Gov. Peter Shumlin ought to tell the Legislature to try again in its effort to clarify the state’s open meeting law.
A bill passed by the Legislature awaits Shumlin’s signature. By vetoing it, he could send a message that it is the responsibility of public bodies to know the law and to follow it.
The bill represents an effort by the Legislature to bring clarity to the murky area of electronic communications and the ease with which public officials can carry out business away from the public eye. It happens nowadays that members of public boards find it convenient to attend board meetings remotely, by conference call or Skype. The new bill describes the protocol for that sort of meeting. For example, if a select board plans to meet, but a quorum of its members is not physically present, the law requires that at least one member be present at a predetermined public place so the public can also attend.
Those are useful modifications. But the bill goes to great pains to allow boards a way to escape responsibility for violations of the open meeting law. These violations can be damaging to public confidence in government. In recent months, serious controversy has troubled several towns, including Castleton, Middlebury and Rockingham. It is important for all sides in cases like these that the public knows that officials are not holding secret consultations, planning a course of action that it might spring on the public by surprise and foreclosing public discussion. An open democratic process allows the airing of bitter controversies; secrecy allows mistrust to fester.
The new bill allows a mechanism for public bodies that have violated the open meeting law to remedy its action within 14 days. If it takes remedial action, it is no longer subject to the (meager) $500 fine provided for in the law. But a lot of damage can happen within a two-week period of secret meetings. The law need not coddle town boards, whose job it is to know the law and to follow it. The remedy can happen without the interim coddling.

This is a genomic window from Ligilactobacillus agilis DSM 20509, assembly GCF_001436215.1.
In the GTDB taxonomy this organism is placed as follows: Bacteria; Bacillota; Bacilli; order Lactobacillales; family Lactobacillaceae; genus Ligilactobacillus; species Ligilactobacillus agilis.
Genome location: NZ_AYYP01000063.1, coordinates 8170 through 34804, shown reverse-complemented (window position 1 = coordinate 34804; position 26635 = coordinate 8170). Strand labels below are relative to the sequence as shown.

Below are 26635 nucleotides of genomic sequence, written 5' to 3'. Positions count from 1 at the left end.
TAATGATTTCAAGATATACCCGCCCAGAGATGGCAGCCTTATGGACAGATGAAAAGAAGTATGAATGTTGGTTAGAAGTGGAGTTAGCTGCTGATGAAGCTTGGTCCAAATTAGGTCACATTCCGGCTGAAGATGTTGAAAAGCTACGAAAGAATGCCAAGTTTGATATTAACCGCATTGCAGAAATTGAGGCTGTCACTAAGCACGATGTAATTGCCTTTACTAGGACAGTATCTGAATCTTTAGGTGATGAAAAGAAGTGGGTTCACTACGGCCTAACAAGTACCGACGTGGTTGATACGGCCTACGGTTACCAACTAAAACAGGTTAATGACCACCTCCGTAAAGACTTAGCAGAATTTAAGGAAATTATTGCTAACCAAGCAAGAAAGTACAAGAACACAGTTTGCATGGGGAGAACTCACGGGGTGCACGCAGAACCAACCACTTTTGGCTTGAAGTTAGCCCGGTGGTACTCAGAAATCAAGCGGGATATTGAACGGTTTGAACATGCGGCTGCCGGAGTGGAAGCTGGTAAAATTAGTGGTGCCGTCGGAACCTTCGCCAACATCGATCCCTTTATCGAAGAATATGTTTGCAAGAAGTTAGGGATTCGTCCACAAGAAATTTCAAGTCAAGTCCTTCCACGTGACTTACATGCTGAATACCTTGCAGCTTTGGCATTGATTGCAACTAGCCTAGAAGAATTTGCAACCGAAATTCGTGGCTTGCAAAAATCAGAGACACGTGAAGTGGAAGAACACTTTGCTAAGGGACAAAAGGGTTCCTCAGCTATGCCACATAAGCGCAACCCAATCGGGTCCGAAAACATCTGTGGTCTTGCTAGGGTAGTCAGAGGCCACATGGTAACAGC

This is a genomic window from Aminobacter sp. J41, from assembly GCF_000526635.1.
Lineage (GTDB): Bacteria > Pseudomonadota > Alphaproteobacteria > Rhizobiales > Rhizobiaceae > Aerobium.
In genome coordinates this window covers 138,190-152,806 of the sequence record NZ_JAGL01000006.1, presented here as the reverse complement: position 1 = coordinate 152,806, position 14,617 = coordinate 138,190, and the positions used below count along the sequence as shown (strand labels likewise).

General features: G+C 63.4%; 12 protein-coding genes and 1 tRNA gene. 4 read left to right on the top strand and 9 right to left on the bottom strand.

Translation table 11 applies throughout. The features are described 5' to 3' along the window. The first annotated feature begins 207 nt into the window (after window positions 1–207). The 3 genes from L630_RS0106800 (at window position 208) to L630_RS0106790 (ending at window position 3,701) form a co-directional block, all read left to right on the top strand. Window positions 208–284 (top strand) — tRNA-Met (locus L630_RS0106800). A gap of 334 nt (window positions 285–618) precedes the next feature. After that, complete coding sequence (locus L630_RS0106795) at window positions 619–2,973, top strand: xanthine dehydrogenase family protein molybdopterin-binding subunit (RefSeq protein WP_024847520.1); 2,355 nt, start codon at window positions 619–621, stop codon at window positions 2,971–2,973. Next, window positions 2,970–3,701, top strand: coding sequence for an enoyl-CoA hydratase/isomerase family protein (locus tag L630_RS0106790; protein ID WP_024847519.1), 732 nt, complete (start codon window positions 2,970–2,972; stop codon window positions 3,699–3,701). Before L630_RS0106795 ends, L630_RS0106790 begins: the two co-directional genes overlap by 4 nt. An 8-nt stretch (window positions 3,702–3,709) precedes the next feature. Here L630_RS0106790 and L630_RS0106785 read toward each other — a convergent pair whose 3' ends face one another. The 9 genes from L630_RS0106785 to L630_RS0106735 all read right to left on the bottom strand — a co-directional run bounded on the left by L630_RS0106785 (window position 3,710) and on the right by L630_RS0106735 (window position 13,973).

The law states that electronic communication among board members does not constitute a public meeting of the board. If board members are texting about what ought to be on the agenda, those texts remain public documents, but the public is not entitled to look over the shoulder of the texting board members. Common sense says there is a level of communication that is casual and not official, though an encounter of board members nevertheless constitutes a public meeting if public business is discussed, and it must follow the requirements of the open meeting law.
The new bill is rather loose on what constitutes an agenda. It apparently can be decided in rather casual fashion and then it can be changed at the outset of the meeting. The purpose of the agenda is to make the public aware of what is to be discussed so people can attend if they desire. Boards have a responsibility not to be too cagey about their plans, though it would seem there will always be ways for officials to work around the rules, whatever the rules are. The point is to establish as a best practice openness and clarity about the conduct of the public business.
As for executive sessions, the new bill states that minutes need not be kept. Since actions are not permitted in executive sessions, minutes would not be a record of decisions made. But a record of the participation of officials in the private discussion of an executive session would be useful at a later date when the minutes are eventually made public.
The new bill makes a peculiar exception to openness, allowing board members to retreat behind closed doors to discuss appointments to public boards. Open discussion of appointments would be a service to the public, which has an interest in knowing how board members arrive at their decisions on who serves where to conduct the public business.
The imperatives of openness in the conduct of public business did not weigh heavily enough with legislators this year. The governor can give them another chance.MORE IN Commentary
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